Sophia Llewellyn Septmeber 18, 2018GENDER EQUALITY
Skating Out Of The Kitchen
"Biological differences aside, shouldn’t all individuals be just that; individuals?"
When I went to visit the popular skater’s spot Macba in Barcelona, there were never any girls on a board.
Sitting against a wall eating an apple, I’d scan the open plaza searching. Bare chests, sweaty beards, long limbs, cigarettes dangling; the whole place was filled with cool-cat dudes. There were a few women sitting around but their role seemed set in stone; to watch the able-bodied, skater men. Where were the girls? It made me want to grab a board myself and just give it a go for the sake of balancing out the genders. Surely girls were able to ride a board as good as they could.
When Crystal Moselle’s feature film Skate Kitchen was playing at the Sydney Film Festival last week, I along with many others flocked to the Dendy Cinema in Newtown. Variety’s Andrew Barker said the film “has plenty to say about the lengths to which young women must go to clear out a little breathing room in testosterone-heavy spaces.” The film spoke to the male-dominated world of skating where women literally have to fight their way into the skate park to ride their board. Despite some societies having progressed in terms of gender equality, there is still much to be done at an everyday level. When you watch the world cup, the industry is overwhelmingly dominated by males. Surfing can be the same. The odd girl or two joins the male pack sitting out the back on a Friday morning.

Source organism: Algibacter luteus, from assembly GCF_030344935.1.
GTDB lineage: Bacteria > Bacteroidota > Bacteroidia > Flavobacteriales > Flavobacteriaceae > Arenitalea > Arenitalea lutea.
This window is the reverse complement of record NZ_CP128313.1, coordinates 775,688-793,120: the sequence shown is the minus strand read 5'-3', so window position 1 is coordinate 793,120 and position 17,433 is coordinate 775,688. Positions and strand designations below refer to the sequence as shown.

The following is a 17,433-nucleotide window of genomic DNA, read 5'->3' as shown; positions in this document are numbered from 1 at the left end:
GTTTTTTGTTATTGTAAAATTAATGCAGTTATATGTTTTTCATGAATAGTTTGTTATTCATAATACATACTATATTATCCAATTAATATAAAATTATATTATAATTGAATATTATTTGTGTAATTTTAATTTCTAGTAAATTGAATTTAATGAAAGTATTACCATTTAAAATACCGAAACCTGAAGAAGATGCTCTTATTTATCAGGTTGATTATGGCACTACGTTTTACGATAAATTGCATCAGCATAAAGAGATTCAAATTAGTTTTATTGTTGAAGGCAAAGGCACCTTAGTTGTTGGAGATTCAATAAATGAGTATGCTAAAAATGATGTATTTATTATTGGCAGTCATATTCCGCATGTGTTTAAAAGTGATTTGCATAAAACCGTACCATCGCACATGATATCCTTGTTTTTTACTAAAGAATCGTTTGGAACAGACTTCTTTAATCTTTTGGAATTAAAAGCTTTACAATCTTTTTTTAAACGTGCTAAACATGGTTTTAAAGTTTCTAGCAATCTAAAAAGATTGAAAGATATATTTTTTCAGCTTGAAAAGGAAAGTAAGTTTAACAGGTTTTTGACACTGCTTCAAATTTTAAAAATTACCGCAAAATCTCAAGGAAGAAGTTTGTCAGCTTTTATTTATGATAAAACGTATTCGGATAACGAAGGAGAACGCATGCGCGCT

Skate Kitchen explores the world of skating through a female lens in an evocative and interesting way, helping one to understand how raw and ugly distances still exist between males and females. The film follows protagonist Camille and her journey through adolescence and skating in New York City. Experimenting with all the usual fun wonders of teenage life, Camille comes to realise there is a great barrier to her being able to skate freely as a result of her gender. When a guy brings her along one night to join his all-male pack of skaters, a friend asks immediately if she’ll be able to keep up and doubts her ability. She proves herself in the end and seems accepted amongst the boys as she skates at the same level as them but the fact her ability is questioned due to her gender is simply ridiculous.